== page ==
# Lehman Scale

Last updated: March 22, 2024

## What Does Lehman Scale Mean?

The Lehman Scale is an industry accepted formula used by investment banks, M&A advisory firms, and business brokers to calculate the success fees on a sell-side (or sometimes buy-side) engagement.

The Lehman Scale is calculated based on a percentage of enterprise value as follows:

• 5% of the first \$1,000,000, plus

• 4% of the second \$1,000,000, plus,

• 3% of the third \$1,000,000, plus,

• 2% of the fourth \$1,000,000, plus,

• 1% of the remaining total.

The double Lehman is another variation of the above fee structure where the percentage increments go from 10%, 8%, 6%, 4% to 2%. Most investment banking engagements would also include a non-refundable work fee and a minimum level fee should a transaction close regardless of the transaction size. The size of the deal dictates how negotiable these percentages are.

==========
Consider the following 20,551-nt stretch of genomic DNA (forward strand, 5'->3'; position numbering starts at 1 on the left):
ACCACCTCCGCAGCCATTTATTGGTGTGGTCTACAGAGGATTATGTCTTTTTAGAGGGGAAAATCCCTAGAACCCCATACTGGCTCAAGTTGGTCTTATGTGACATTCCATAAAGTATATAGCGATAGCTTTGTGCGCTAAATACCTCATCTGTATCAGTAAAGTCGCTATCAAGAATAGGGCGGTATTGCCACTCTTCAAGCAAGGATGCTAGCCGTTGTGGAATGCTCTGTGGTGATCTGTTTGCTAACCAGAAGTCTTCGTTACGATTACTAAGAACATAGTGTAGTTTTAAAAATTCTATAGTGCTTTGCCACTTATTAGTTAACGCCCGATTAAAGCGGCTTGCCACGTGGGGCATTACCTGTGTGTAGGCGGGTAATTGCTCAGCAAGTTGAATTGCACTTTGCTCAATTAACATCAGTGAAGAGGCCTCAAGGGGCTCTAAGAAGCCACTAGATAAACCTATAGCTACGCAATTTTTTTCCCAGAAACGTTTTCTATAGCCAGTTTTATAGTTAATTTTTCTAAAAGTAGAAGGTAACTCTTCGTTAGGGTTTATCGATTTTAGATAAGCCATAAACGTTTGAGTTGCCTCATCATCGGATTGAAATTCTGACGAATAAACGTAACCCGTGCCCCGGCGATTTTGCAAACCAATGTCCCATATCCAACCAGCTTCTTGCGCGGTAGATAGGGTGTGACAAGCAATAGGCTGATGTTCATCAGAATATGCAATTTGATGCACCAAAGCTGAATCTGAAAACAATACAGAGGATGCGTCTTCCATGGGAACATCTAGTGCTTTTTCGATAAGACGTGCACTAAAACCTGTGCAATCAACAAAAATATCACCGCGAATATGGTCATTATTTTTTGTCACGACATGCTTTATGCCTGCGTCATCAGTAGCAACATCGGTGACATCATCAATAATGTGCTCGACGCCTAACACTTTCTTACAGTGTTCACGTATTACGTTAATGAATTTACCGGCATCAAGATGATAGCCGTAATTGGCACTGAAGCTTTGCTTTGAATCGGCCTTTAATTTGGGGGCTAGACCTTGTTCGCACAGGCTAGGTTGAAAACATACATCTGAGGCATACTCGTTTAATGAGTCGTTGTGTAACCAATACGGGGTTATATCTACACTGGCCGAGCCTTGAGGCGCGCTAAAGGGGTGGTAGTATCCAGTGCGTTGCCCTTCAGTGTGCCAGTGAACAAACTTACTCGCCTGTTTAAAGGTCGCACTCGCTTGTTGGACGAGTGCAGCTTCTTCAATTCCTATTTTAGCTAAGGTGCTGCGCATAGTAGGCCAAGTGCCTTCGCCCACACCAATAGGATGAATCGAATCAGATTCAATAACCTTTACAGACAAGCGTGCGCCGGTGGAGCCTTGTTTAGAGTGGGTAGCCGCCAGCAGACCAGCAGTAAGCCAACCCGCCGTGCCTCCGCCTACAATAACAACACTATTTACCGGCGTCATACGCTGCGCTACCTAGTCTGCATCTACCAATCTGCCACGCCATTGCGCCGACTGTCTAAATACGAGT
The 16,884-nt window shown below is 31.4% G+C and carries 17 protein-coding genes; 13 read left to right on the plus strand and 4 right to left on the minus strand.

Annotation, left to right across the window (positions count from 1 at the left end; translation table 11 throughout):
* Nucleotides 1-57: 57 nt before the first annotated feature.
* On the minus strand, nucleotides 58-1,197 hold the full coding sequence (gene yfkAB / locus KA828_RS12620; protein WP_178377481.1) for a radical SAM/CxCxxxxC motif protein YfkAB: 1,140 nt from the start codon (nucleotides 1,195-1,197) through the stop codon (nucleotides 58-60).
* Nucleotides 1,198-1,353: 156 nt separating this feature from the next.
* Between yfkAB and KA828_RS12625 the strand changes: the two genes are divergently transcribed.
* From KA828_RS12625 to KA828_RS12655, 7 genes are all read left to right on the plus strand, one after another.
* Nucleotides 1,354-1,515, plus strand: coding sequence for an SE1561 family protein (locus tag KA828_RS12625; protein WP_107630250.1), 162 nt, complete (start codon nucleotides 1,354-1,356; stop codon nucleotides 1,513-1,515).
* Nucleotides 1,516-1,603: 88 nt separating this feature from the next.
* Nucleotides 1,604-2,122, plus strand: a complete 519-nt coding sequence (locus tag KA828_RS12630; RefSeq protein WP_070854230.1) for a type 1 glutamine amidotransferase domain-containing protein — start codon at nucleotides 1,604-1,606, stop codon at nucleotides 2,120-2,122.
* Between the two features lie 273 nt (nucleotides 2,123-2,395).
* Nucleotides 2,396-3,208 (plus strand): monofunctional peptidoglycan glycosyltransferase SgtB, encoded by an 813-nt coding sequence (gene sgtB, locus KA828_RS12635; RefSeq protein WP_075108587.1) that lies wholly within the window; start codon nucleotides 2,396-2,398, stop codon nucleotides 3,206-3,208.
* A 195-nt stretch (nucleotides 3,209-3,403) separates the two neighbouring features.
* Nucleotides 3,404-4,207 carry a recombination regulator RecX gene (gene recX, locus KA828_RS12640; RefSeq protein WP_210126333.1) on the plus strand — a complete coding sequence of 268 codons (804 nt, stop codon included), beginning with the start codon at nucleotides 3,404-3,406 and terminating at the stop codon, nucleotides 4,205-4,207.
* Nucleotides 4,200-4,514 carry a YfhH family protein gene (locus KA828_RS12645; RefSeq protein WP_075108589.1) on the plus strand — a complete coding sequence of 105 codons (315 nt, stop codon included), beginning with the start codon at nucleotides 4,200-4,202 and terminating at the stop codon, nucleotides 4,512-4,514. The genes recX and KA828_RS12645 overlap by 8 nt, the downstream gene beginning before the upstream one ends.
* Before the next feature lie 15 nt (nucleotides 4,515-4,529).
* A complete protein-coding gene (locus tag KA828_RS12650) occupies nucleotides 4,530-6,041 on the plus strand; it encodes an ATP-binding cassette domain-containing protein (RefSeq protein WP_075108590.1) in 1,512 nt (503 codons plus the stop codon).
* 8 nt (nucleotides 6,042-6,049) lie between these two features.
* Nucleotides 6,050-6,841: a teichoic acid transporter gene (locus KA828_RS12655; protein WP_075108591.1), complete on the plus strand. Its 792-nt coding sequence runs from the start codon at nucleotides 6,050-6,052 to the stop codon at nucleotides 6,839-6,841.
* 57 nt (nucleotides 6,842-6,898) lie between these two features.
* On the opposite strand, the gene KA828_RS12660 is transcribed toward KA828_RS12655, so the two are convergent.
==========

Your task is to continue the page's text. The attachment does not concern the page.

## Divestopedia Explains Lehman Scale

The Lehman Scale calculation provides a starting point for the negotiation of success fees. Usually a business owners will have more negotiating room on success fees the bigger a business gets.

From our experience, reasonable success fees as a percentages of enterprise value would be in the following ranges:

 Enterprise value % success fees Less than \$1 million 8% – 12% Between \$1 million – \$5 million 6% – 8% Between \$5 million – \$10 million 4% – 6% Between \$10 million – \$25 million 4% – 5% Between \$25 million – \$50 million 2.5% – 4% Between \$50 million – \$100 million 2% – 3% Between \$100 million – \$250 million 1.5% – 2.5% Between \$250 million – \$500 million 1% – 2% Between \$500 million – \$1 billion 0.50% – 1.5%